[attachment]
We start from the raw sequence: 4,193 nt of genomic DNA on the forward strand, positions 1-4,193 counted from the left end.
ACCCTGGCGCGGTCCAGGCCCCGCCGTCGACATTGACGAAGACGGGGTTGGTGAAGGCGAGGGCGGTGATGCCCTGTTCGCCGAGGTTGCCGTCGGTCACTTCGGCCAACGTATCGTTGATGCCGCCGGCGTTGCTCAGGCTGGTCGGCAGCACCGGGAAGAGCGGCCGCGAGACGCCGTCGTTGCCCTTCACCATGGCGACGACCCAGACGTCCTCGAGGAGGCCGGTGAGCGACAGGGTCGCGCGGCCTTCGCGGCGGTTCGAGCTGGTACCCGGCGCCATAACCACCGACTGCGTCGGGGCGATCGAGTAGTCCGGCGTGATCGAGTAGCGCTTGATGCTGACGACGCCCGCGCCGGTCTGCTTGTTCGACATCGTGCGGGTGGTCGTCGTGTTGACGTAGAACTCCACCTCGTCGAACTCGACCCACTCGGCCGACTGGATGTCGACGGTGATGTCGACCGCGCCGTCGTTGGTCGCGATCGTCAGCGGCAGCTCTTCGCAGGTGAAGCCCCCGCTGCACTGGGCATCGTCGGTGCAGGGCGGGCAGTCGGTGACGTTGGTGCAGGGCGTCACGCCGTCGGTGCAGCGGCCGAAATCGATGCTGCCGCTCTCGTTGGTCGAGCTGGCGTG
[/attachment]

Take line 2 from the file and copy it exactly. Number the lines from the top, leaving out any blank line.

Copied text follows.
ACCCTGGCGCGGTCCAGGCCCCGCCGTCGACATTGACGAAGACGGGGTTGGTGAAGGCGAGGGCGGTGATGCCCTGTTCGCCGAGGTTGCCGTCGGTCACTTCGGCCAACGTATCGTTGATGCCGCCGGCGTTGCTCAGGCTGGTCGGCAGCACCGGGAAGAGCGGCCGCGAGACGCCGTCGTTGCCCTTCACCATGGCGACGACCCAGACGTCCTCGAGGAGGCCGGTGAGCGACAGGGTCGCGCGGCCTTCGCGGCGGTTCGAGCTGGTACCCGGCGCCATAACCACCGACTGCGTCGGGGCGATCGAGTAGTCCGGCGTGATCGAGTAGCGCTTGATGCTGACGACGCCCGCGCCGGTCTGCTTGTTCGACATCGTGCGGGTGGTCGTCGTGTTGACGTAGAACTCCACCTCGTCGAACTCGACCCACTCGGCCGACTGGATGTCGACGGTGATGTCGACCGCGCCGTCGTTGGTCGCGATCGTCAGCGGCAGCTCTTCGCAGGTGAAGCCCCCGCTGCACTGGGCATCGTCGGTGCAGGGCGGGCAGTCGGTGACGTTGGTGCAGGGCGTCACGCCGTCGGTGCAGCGGCCGAAATCGATGCTGCCGCTCTCGTTGGTCGAGCTGGCGTG